Former Papa John’s CEO John Schnatter is suing the pizza chain he founded following his ouster last month. Schnatter had already stepped down as CEO in January, after blaming poor sales on the NFL for not adequately responding to player protests during the national anthem. Then, while on a July conference call with a public relations firm hired to help the company refurbish its image, Schnatter complained, “Colonel Sanders called blacks n*****s and Sanders never faced public outcry.”
The PR firm quickly terminated the contract, Schnatter was removed as chairman of Papa John’s board, and he also stepped down from the University of Louisville’s board of trustees. Now the man suing his former company, walking back his admission to using a racial slur, alleging he was ousted in a “heavy-handed way,” and claiming that his replacement is not the right man for CEO. So, in honor of Schnatter’s current legal battle with Papa John’s, here’s a roundup of some of the company’s prior litigation.
Back in 2012, a Papa John’s store employee typed out a customer’s name was “lady chinky eyes” on her receipt. That customer, communications manager for an investigative journalism non-profit Minhee Cho, tweeted a picture of the offending receipt. And although Cho declined to file a lawsuit, the company apologized on Twitter and the store owner terminated the employee and conducted sensitivity trainings.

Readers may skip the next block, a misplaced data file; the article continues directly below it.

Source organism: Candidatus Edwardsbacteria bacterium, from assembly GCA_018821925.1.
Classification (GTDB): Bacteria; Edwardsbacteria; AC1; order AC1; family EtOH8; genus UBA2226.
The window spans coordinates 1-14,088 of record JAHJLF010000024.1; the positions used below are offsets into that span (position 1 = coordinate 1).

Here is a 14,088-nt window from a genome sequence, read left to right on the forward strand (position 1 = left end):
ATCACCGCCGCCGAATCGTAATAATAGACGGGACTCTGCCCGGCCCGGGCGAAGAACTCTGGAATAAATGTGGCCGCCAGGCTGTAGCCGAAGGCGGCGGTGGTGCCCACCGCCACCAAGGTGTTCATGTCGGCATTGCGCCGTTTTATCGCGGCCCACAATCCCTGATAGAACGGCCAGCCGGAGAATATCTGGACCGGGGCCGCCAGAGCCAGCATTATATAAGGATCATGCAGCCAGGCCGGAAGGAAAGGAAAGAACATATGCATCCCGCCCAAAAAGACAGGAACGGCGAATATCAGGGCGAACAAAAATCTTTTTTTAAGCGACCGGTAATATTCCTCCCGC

Later that same year, Papa John’s did get sued — not for racist messages on receipts, but for dozens of unsolicited text messages containing pizza promotions. A few enterprising franchise owners employed a third-party messaging service to spam former customers with a stream of offers, often in the middle of the night, and all without their consent, making the texts a violation of federal law.
It turns out Schnatter wasn’t the only one casually dropping the N-word around the office. The former CEO had to issue an apology after a delivery driver accidentally butt-dialed a customer a left a 4-minute, racial slur- and expletive-laden voicemail complaining about a $5 tip. “Friends, I am extremely concerned to learn about the reprehensible language used by two former employees in one of our restaurants,” Schnatter said at the time. “Their thinking and actions defy both my personal and the company’s values, and everything for which this company stands.”
Only a few years later, however, racial issues had Schnatter and his company back in the headlines. The former CEO blamed the NFL for his company’s flagging sales, claiming the league’s “leadership has hurt Papa John’s shareholders,” on a conference call with analysts, referring to national anthem protests by football players, which he felt “should have been nipped in the bud a year and a half ago.” “Good or bad, leadership starts at the top,” Schnatter said, “and this is an example of poor leadership.”
And Schnatter should know.